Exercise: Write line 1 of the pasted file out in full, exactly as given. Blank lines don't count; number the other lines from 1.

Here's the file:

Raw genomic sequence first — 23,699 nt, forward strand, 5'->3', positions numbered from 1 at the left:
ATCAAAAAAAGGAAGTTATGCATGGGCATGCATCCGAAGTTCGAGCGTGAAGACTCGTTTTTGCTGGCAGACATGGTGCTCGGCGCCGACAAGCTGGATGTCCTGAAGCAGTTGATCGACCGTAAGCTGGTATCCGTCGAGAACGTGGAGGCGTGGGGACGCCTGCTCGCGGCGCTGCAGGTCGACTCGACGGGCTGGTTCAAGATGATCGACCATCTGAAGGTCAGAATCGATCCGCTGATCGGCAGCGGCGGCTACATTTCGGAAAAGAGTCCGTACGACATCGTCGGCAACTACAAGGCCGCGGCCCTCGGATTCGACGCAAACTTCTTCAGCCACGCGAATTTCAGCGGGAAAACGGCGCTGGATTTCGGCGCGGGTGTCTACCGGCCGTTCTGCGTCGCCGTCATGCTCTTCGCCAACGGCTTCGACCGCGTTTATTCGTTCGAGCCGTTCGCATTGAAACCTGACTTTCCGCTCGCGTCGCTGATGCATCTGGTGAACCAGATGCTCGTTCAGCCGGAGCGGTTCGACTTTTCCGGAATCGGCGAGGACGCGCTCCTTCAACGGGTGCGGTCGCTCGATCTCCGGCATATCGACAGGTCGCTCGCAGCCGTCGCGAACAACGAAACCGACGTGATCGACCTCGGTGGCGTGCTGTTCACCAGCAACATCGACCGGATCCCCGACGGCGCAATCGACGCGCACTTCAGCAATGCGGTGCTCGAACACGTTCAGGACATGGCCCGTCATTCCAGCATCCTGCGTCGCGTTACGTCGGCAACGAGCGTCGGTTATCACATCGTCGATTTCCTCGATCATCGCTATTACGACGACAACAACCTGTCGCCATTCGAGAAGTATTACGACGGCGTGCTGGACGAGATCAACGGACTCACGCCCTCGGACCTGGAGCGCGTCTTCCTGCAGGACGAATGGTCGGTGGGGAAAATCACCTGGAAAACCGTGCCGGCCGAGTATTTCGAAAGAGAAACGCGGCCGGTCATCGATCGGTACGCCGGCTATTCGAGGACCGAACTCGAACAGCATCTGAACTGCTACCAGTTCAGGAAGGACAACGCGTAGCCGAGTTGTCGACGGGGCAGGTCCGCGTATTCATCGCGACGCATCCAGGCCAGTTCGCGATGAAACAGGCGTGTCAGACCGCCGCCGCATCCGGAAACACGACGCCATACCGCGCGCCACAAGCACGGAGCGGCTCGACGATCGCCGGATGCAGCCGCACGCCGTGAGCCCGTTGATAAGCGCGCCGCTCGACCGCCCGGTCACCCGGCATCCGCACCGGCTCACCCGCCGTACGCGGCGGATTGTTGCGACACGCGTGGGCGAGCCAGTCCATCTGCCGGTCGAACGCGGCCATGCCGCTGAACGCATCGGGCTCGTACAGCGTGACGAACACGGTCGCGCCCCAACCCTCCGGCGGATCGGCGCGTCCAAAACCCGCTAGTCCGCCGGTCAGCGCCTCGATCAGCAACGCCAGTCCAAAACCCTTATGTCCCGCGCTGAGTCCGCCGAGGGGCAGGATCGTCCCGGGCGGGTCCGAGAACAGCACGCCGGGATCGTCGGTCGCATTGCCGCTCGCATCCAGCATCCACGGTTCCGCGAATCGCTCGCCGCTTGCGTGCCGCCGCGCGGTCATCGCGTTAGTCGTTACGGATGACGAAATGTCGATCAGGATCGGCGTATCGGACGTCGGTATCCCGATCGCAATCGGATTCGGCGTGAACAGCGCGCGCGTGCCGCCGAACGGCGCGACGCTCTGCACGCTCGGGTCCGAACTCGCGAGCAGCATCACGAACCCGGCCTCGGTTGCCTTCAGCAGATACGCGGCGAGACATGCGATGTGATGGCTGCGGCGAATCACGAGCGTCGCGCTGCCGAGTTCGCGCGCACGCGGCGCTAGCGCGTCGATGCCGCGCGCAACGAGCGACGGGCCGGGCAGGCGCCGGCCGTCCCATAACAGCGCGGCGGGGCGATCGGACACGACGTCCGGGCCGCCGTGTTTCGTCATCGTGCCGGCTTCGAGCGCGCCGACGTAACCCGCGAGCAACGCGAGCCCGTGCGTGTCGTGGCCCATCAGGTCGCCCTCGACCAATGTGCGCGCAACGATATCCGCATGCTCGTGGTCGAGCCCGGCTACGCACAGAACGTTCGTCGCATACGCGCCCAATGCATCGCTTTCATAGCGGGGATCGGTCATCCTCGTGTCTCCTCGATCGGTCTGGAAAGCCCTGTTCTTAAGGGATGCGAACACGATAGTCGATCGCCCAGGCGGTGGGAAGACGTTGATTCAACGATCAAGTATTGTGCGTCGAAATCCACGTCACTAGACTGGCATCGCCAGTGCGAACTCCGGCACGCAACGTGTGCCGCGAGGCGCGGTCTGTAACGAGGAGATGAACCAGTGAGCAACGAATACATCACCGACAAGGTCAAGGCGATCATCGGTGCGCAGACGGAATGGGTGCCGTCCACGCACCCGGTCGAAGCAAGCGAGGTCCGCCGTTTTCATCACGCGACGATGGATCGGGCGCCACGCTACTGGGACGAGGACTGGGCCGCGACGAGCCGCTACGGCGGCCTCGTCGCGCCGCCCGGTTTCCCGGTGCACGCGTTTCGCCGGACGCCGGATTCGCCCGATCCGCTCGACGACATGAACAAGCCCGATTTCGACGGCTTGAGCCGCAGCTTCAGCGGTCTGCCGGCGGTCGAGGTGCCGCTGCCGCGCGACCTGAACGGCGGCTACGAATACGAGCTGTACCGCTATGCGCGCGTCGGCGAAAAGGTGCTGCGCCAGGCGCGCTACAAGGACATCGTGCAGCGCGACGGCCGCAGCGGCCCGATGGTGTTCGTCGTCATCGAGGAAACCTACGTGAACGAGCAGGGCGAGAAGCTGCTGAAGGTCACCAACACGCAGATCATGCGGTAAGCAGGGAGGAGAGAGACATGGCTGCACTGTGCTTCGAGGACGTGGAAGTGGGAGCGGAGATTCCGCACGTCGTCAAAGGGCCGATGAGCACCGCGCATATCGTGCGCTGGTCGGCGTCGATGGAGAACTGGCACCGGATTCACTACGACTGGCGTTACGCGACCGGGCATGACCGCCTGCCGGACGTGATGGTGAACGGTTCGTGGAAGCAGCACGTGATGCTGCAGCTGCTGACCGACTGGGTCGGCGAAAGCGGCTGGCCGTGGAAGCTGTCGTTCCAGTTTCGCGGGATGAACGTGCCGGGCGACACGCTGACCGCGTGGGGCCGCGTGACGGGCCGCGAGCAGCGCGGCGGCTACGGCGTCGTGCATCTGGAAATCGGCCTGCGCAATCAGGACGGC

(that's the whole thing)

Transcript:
Raw genomic sequence first — 23,699 nt, forward strand, 5'->3', positions numbered from 1 at the left: